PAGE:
Fort Médoc

Fort Médoc. Photo : ©hubert sion. Source :

Built at the request of Louis XIV in 1689, Fort Médoc has the classic appearance of a Vauban-style fortification, with its grassed ramparts, moats and large open spaces...

The decision to build Fort Médoc was made by Louis XIV in 1689. The construction work that had started in 1690 was far enough advanced in 1691 to allow a first garrison to move in, even before the fort was finished. Fort Médoc has the classic appearance of a Vauban-style fortification, with its grassed ramparts, moats and large open spaces leading up to the fort. Basically rectangular in shape, it is flanked on its four corners by bastions linked by curtain walls. The moats communicate with the Gironde by a system of locks that allow the water level to be maintained regardless of the tide.

After crossing the royal demi-lune in front of the buildings and the moats, visitors reach the heart of the fort by the Porte Royale, whose pediment is decorated with a sun, the emblem of Louis XIV. The vaulted corridor beneath the central building was sealed by a wooden lattice-work gate and by a portcullis, which has since disappeared. Lateral casemates with arrow loops provide security for the passage. The central building, the royal guard house, originally accommodated the garrison's commanding officer on the first floor and consisted of weapons storage rooms on the ground floor and fine vaulted rooms in the basement.
The enormous interior esplanade was bordered by two barracks on a single level, capable of accommodating up to three hundred men. These buildings never held more than around a hundred people and the only things that remain today are the floors, a few sections of wall and a fireplace. The guard house overlooking the bastions, the fresh water tank, the chapel and the powder store are, however, still there to be admired. From 1700 onwards, the defensive purpose of this fort, which was deemed to be barely operational, was questioned by military engineers and later by the bursar, Tourny: the earth supporting the bastions and curtain walls proved to be too weak to prop up the fort's defences, the marshland around the site led to several epidemics amongst the company, who had to be relieved too frequently and, most importantly, it was easier for ships to take the Blaye channel than the shallower Médoc channel.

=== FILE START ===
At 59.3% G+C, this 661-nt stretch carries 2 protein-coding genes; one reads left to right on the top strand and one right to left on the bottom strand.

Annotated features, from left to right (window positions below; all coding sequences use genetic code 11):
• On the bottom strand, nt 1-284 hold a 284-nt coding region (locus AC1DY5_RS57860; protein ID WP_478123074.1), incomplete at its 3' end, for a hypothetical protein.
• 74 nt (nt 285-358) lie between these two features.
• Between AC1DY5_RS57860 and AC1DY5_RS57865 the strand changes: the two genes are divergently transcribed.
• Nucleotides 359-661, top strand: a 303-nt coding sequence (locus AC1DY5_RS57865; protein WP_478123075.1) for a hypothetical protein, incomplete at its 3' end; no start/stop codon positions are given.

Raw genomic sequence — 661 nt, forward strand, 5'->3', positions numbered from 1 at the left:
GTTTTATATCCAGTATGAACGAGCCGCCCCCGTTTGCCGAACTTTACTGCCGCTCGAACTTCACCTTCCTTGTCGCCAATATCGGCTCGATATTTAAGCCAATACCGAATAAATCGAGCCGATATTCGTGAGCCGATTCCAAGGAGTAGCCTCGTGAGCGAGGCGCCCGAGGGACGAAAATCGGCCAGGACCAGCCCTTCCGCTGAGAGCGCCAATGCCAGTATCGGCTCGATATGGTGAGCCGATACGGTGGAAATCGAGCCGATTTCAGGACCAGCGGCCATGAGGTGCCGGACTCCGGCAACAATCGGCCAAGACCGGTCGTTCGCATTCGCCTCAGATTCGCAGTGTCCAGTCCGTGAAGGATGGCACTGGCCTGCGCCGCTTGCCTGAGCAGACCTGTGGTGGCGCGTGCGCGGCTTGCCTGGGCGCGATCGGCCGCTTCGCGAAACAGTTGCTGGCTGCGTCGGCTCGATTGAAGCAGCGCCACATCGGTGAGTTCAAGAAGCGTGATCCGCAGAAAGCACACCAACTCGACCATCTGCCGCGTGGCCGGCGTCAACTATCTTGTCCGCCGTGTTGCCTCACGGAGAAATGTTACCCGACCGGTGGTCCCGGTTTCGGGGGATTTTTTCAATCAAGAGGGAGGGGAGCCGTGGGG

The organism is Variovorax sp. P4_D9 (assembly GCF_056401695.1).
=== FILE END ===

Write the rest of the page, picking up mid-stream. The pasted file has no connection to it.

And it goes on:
Playing only a negligible role in the defence of the Gironde estuary, Fort Médoc was never to be tested under fire. A garrison was stationed there until 1916 and in 1930 it became the property of the Cussac-Fort-Médoc local authority. Today the town council manages the site in conjunction with the association of the friends of Fort Médoc. The fort is currently the subject of an ambitious renovation programme and has for many years hosted various cultural events in the summer season.
Tours The fort is open for tours every day in the summer season. More information from the mairie of Cussac-Fort-Médoc Access 40 km from Bordeaux via Blanquefort and Margaux, on the D 2. Mairie of Cussac-Fort-Médoc 34 Avenue du Haut-Médoc 33640 Cussac-Fort-Médoc tel. + 33 (0) 5 57 88 85 00 fax. + 33 (0) 5 57 88 85 15

  • The fort's Porte Royale. Source: Guillaume Roumeguère

  • Guard house of the Porte Royale. Source: Guillaume Roumeguère

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    Practical information


    Avenue du fort Médoc 33640

    Weekly opening hours

    Ouvert à la visite tous les jours en saison